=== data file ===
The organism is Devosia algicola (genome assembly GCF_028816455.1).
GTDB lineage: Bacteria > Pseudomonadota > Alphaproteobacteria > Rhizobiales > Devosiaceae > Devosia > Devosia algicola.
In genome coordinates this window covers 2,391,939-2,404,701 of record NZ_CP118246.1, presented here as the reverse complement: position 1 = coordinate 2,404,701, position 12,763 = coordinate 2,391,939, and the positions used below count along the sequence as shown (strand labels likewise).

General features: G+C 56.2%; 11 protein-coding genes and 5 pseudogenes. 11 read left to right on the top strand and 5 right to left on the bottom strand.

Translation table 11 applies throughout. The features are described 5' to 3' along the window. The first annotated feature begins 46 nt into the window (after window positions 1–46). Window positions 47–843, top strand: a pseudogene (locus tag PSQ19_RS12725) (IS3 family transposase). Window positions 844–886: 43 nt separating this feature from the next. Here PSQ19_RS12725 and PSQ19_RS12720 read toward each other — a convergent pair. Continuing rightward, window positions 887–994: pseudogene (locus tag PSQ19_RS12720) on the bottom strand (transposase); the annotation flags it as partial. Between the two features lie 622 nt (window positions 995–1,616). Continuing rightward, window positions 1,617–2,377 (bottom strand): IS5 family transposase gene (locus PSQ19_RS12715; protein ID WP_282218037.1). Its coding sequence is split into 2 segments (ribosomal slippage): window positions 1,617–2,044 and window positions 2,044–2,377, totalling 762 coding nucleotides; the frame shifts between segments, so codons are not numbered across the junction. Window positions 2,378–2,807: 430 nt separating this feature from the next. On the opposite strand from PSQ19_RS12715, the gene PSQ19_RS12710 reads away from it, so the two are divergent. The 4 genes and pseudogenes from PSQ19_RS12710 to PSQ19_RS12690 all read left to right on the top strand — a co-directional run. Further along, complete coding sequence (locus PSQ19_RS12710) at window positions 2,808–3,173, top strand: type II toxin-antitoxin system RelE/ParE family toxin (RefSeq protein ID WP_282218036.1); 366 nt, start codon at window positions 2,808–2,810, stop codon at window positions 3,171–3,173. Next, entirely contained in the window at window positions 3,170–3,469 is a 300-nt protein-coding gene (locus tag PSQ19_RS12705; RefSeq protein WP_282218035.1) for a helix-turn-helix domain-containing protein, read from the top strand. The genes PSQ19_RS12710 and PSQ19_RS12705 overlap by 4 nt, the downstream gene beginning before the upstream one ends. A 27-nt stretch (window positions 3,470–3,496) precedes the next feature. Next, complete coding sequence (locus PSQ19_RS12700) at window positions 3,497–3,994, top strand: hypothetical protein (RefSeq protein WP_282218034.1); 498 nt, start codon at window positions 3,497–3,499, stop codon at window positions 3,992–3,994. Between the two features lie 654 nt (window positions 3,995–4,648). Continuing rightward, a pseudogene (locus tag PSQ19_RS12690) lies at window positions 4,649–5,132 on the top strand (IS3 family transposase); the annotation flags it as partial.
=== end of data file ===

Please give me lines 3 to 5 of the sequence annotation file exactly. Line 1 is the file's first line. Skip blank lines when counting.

In genome coordinates this window covers 2,391,939-2,404,701 of record NZ_CP118246.1, presented here as the reverse complement: position 1 = coordinate 2,404,701, position 12,763 = coordinate 2,391,939, and the positions used below count along the sequence as shown (strand labels likewise).

General features: G+C 56.2%; 11 protein-coding genes and 5 pseudogenes. 11 read left to right on the top strand and 5 right to left on the bottom strand.

Translation table 11 applies throughout. The features are described 5' to 3' along the window. The first annotated feature begins 46 nt into the window (after window positions 1–46). Window positions 47–843, top strand: a pseudogene (locus tag PSQ19_RS12725) (IS3 family transposase). Window positions 844–886: 43 nt separating this feature from the next. Here PSQ19_RS12725 and PSQ19_RS12720 read toward each other — a convergent pair. Continuing rightward, window positions 887–994: pseudogene (locus tag PSQ19_RS12720) on the bottom strand (transposase); the annotation flags it as partial. Between the two features lie 622 nt (window positions 995–1,616). Continuing rightward, window positions 1,617–2,377 (bottom strand): IS5 family transposase gene (locus PSQ19_RS12715; protein ID WP_282218037.1). Its coding sequence is split into 2 segments (ribosomal slippage): window positions 1,617–2,044 and window positions 2,044–2,377, totalling 762 coding nucleotides; the frame shifts between segments, so codons are not numbered across the junction. Window positions 2,378–2,807: 430 nt separating this feature from the next. On the opposite strand from PSQ19_RS12715, the gene PSQ19_RS12710 reads away from it, so the two are divergent. The 4 genes and pseudogenes from PSQ19_RS12710 to PSQ19_RS12690 all read left to right on the top strand — a co-directional run. Further along, complete coding sequence (locus PSQ19_RS12710) at window positions 2,808–3,173, top strand: type II toxin-antitoxin system RelE/ParE family toxin (RefSeq protein ID WP_282218036.1); 366 nt, start codon at window positions 2,808–2,810, stop codon at window positions 3,171–3,173. Next, entirely contained in the window at window positions 3,170–3,469 is a 300-nt protein-coding gene (locus tag PSQ19_RS12705; RefSeq protein WP_282218035.1) for a helix-turn-helix domain-containing protein, read from the top strand. The genes PSQ19_RS12710 and PSQ19_RS12705 overlap by 4 nt, the downstream gene beginning before the upstream one ends. A 27-nt stretch (window positions 3,470–3,496) precedes the next feature. Next, complete coding sequence (locus PSQ19_RS12700) at window positions 3,497–3,994, top strand: hypothetical protein (RefSeq protein WP_282218034.1); 498 nt, start codon at window positions 3,497–3,499, stop codon at window positions 3,992–3,994. Between the two features lie 654 nt (window positions 3,995–4,648). Continuing rightward, a pseudogene (locus tag PSQ19_RS12690) lies at window positions 4,649–5,132 on the top strand (IS3 family transposase); the annotation flags it as partial.